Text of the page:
Google Drops Free Google Apps for Business

 
 
By Todd R. Weiss  |  Posted 2012-12-07 Email Print this article Print
 
 
 
 
 
 
 

Customers were quickly outgrowing the limited-storage free business version, Google says. Existing business users can still keep using the free version.

Google is ending the free version of its Google Apps for Business online suite after deciding that most business users have been quickly outgrowing it and signing up for paid accounts that offer additional services.

The move, which was announced by Clay Bavor, director of product management for Google Apps, in a Dec. 6 post on the Google Enterprise Blog, comes seven years after Google first began offering the free Google Apps services.

"Google Apps started with the simple idea that Gmail could help businesses and schools work better together without the hassles of managing software and servers," wrote Bavor. "As we grew from a handful of customers to a few hundred, we expanded to offer a premium business version of Google Apps. Fast forward to today and Google Apps is used by millions of businesses."

The paid Google Apps for Business accounts began in 2007 when Google began charging $50 per user annually, a fee that provided larger inbox mail storage, access to Google APIs to allow businesses to build custom apps and other extra services. Google also added apps versions specifically aimed at governments, universities and schools.

"When we launched the premium business version we kept our free, basic version as well," wrote Bavor. "Both businesses and individuals signed up for this version, but time has shown that in practice, the experience isn't quite right for either group. Businesses quickly outgrow the basic version and want things like 24/7 customer support and larger inboxes."

Those features were only available with paid accounts, and that's why Google is now dropping the free service.

All businesses that now want to use Google Apps for Business will have to pay for the service, but they will get expanded services, including 24/7 phone support for any issue, a 25GB inbox and a 99.9 percent uptime guarantee with no scheduled downtime.

The changes, however, won't affect existing business users, who will be permitted to keep using their limited-capacity accounts in the future, wrote Bavor.

"And as before, Google Apps for Education will be available as a free service for schools and universities. Also, as the first cloud productivity suite with FISMA certification, we'll continue to offer Google Apps for Government for $50 per user, per year. "

In October, Google added some key benefits—phone and email support—for paying customers of its Google Apps services when they are accessed through Google's Chrome Web browser. That means that Google Apps for Business, Education and Government customers can get direct support on Chrome installation, functionality, security, browser policy settings and Google Apps interoperability for Windows, Mac OS X and Linux. Customers with free Google Apps accounts are not eligible for phone or email support but can continue to use Google's free online help services and forums.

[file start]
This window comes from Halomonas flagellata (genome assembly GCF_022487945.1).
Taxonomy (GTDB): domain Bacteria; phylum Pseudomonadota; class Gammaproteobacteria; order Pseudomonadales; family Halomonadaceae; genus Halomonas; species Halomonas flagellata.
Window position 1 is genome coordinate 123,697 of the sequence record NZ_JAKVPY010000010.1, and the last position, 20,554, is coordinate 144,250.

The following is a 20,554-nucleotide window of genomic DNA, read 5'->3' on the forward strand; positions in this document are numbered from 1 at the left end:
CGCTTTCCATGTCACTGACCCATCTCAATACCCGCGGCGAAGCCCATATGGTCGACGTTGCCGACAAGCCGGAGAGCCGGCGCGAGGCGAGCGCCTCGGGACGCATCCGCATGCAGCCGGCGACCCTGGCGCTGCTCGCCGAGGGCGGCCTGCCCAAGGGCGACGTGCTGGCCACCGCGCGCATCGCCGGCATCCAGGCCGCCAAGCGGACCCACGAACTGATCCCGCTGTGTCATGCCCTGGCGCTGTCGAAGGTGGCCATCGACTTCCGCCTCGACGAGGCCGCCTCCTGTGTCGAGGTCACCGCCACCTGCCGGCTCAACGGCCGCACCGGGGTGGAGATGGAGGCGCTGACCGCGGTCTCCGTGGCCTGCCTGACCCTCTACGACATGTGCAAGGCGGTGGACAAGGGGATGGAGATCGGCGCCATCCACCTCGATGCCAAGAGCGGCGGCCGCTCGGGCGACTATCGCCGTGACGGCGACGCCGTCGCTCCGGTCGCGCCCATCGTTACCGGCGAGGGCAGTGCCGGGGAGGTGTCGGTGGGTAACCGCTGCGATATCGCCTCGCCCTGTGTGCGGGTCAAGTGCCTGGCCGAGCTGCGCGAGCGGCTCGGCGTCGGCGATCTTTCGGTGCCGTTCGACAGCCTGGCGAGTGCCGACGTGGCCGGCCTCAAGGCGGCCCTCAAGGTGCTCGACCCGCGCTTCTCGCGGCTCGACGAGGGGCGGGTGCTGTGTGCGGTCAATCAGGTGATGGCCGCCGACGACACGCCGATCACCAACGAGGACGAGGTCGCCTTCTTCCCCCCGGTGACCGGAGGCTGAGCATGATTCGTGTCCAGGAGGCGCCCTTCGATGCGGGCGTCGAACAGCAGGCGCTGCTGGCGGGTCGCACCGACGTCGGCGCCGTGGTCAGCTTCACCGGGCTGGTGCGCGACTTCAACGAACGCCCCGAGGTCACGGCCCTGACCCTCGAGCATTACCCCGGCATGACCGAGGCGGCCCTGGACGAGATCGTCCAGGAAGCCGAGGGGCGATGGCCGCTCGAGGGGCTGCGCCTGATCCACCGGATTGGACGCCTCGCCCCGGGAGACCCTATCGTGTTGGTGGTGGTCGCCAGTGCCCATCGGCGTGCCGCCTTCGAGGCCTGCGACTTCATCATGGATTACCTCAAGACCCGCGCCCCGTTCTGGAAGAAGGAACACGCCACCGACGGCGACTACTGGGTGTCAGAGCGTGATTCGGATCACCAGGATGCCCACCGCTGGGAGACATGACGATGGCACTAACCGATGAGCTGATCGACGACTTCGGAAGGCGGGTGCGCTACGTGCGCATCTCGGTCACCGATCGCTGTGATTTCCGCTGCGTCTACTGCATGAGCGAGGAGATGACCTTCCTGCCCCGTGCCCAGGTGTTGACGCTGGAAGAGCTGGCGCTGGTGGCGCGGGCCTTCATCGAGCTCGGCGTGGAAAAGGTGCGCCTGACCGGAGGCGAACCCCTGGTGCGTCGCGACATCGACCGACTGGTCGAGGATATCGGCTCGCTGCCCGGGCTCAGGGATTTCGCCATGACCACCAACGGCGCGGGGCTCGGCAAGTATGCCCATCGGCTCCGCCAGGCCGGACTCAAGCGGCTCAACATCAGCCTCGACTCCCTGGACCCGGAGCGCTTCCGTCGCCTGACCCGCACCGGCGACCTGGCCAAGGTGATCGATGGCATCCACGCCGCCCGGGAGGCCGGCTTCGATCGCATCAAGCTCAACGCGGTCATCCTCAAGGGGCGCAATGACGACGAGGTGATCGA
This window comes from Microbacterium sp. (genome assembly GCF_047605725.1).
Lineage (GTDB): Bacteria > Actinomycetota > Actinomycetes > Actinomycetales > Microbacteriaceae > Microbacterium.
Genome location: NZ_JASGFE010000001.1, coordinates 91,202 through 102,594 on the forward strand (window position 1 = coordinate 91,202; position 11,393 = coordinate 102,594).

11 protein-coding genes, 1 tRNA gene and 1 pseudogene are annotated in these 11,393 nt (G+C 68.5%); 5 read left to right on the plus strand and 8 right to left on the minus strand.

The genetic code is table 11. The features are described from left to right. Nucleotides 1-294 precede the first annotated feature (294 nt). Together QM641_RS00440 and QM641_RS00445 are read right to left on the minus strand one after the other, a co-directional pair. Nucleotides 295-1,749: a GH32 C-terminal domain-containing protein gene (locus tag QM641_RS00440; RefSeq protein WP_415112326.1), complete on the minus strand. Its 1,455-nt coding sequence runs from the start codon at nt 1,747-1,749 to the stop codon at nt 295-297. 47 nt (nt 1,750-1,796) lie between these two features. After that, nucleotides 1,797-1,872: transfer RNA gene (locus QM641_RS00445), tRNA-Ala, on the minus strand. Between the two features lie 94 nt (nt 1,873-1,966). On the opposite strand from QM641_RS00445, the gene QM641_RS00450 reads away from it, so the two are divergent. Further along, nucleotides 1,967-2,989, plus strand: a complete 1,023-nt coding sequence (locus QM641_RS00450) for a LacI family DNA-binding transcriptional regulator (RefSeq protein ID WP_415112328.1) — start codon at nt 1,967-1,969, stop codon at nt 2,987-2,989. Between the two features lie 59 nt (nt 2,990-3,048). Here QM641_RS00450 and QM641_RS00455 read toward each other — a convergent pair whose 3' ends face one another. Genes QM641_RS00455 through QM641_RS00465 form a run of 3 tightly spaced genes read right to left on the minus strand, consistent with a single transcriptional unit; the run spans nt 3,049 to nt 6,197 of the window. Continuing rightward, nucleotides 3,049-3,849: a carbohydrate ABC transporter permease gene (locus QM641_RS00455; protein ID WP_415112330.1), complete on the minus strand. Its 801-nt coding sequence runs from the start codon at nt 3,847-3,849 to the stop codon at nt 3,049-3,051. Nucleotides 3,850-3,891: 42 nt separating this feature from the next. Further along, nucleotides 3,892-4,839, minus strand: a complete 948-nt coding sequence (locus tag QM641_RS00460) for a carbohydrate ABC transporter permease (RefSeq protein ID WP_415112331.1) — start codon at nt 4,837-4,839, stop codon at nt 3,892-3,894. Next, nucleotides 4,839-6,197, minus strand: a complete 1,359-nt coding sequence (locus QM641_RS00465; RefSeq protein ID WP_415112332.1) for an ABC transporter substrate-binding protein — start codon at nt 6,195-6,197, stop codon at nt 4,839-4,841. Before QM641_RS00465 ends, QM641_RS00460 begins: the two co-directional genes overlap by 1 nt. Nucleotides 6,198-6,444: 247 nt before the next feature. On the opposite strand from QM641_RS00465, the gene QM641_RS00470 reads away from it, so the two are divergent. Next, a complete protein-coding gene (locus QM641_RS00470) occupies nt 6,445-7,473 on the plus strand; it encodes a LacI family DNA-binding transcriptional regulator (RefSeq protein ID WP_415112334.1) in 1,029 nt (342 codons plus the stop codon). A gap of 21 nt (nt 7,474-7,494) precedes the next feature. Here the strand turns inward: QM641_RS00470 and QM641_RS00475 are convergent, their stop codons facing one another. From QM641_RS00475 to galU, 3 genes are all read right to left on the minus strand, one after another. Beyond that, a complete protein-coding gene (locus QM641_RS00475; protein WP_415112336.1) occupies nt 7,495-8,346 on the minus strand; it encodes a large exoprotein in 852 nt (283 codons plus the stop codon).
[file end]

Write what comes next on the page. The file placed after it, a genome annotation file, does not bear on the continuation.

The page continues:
In September, Google announced that Google Apps users won't be able to access the office apps suite using Microsoft's older Internet Explorer 8 browser after Nov. 14. Instead, they will have to upgrade to a newer IE browser under its continuing strategy to keep its products up-to-date and working seamlessly with the latest evolving features in newer Web browsers.

The Google Apps policy of supporting only the latest browsers began in June 2011 as big changes were beginning to arrive from new Web standards, such as HTML5.

The new changes mean that users who are still running older browsers and even older computer operating systems will have to make decisions on what to do if they want to continue to use Google Apps.

For users who are still running Windows XP machines, IE8 is the last of Microsoft's Internet Explorer browsers that will run on the soon-to-be-retired operating system. IE9 and the upcoming IE10 weren't built to operate on XP. That means that Windows XP users—and there are still plenty of them out there—will have to upgrade their operating systems if they want to keep using Google Apps.

 

 
 
 
 
 
 
 
 
 
 
 

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